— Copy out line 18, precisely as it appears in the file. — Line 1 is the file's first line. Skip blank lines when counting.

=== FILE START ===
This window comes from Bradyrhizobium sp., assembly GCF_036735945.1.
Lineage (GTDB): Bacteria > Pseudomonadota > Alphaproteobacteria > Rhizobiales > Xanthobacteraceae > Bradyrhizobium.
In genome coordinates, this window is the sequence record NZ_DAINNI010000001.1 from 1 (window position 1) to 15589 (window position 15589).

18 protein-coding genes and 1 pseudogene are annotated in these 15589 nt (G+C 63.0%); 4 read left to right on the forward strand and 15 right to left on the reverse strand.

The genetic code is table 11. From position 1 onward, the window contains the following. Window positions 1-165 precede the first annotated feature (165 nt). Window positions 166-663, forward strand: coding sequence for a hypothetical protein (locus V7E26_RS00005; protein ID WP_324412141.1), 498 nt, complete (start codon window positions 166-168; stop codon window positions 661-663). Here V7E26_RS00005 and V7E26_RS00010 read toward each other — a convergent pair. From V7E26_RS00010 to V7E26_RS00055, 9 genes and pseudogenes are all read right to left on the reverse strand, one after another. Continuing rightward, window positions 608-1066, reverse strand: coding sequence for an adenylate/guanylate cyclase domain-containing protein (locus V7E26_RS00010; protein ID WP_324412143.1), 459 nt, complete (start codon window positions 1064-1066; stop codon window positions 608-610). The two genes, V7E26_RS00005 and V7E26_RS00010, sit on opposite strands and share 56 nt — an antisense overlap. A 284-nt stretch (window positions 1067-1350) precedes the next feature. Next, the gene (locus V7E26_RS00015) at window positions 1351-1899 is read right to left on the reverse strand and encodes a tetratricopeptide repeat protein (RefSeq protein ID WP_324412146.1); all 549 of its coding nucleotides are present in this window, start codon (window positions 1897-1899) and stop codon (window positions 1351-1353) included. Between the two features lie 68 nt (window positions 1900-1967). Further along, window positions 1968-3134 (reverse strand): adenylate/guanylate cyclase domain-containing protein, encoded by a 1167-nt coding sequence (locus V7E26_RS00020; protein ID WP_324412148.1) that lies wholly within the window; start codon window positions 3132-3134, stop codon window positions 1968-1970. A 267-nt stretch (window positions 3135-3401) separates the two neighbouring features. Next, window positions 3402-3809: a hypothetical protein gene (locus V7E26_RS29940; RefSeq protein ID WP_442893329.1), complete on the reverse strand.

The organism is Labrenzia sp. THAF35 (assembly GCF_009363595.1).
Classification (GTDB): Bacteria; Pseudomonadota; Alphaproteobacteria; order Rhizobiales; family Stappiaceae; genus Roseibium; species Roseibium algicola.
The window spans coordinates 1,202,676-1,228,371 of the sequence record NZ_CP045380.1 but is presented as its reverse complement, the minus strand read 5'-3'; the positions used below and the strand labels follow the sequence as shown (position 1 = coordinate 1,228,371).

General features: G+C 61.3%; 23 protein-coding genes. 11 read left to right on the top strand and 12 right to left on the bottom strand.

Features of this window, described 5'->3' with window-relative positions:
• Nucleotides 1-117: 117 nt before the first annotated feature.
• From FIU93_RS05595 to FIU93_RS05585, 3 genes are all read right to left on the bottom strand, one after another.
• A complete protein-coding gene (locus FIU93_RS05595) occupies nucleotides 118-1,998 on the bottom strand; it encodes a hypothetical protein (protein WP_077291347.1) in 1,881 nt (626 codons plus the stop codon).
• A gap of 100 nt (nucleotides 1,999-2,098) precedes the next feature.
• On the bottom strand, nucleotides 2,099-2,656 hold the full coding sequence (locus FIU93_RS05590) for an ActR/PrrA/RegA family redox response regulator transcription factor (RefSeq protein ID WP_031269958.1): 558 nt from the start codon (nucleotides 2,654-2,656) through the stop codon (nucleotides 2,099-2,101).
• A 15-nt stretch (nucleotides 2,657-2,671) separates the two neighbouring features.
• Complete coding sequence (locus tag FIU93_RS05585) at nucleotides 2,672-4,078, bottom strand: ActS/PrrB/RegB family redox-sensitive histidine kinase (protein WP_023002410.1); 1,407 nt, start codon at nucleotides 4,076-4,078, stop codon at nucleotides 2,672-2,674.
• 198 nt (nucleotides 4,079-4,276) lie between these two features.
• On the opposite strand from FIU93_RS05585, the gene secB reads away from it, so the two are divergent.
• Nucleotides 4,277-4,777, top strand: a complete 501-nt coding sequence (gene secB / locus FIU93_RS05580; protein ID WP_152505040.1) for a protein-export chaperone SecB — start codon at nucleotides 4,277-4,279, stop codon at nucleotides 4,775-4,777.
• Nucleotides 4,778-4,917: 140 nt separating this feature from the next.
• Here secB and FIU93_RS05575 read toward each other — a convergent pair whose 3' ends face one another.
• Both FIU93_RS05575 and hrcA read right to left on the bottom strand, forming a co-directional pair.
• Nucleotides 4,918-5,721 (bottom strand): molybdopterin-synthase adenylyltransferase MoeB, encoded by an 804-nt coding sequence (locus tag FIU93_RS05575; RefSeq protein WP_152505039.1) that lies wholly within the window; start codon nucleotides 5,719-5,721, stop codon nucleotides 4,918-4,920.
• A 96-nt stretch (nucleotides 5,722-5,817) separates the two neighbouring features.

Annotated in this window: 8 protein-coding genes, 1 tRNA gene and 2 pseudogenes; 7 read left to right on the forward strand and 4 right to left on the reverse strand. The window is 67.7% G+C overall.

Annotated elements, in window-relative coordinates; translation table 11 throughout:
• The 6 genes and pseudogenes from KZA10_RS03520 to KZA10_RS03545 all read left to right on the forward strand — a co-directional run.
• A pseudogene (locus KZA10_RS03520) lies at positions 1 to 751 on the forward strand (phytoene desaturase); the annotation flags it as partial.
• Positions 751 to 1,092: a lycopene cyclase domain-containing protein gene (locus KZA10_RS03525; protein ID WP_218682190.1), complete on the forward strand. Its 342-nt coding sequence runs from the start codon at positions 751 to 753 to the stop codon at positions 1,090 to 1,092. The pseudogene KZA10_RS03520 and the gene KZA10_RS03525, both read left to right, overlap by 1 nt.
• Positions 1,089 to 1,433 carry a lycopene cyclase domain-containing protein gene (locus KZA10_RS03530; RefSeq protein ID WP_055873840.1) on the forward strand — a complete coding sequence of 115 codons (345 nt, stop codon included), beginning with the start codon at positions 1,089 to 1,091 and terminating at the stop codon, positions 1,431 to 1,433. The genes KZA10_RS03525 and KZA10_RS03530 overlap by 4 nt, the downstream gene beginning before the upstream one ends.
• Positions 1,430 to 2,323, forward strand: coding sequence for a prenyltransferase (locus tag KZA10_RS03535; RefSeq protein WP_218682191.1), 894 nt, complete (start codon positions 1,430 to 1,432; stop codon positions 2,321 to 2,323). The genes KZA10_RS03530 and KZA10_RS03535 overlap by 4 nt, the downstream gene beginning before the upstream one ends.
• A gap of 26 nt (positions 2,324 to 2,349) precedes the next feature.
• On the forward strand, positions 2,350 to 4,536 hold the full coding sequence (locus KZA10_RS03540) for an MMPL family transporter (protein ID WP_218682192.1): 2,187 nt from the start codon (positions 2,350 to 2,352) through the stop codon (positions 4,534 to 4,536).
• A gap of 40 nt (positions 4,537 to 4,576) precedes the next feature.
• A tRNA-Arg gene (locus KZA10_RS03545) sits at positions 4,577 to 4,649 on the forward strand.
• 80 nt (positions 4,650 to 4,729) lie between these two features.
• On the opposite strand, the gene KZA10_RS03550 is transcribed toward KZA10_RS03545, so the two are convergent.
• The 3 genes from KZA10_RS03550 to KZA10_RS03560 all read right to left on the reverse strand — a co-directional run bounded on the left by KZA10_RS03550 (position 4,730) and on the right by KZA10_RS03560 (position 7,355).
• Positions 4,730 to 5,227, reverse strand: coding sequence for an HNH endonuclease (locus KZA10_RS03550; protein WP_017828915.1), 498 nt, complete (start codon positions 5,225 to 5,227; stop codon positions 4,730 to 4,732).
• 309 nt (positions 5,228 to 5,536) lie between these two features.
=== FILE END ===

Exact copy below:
• 198 nt (nucleotides 4,079-4,276) lie between these two features.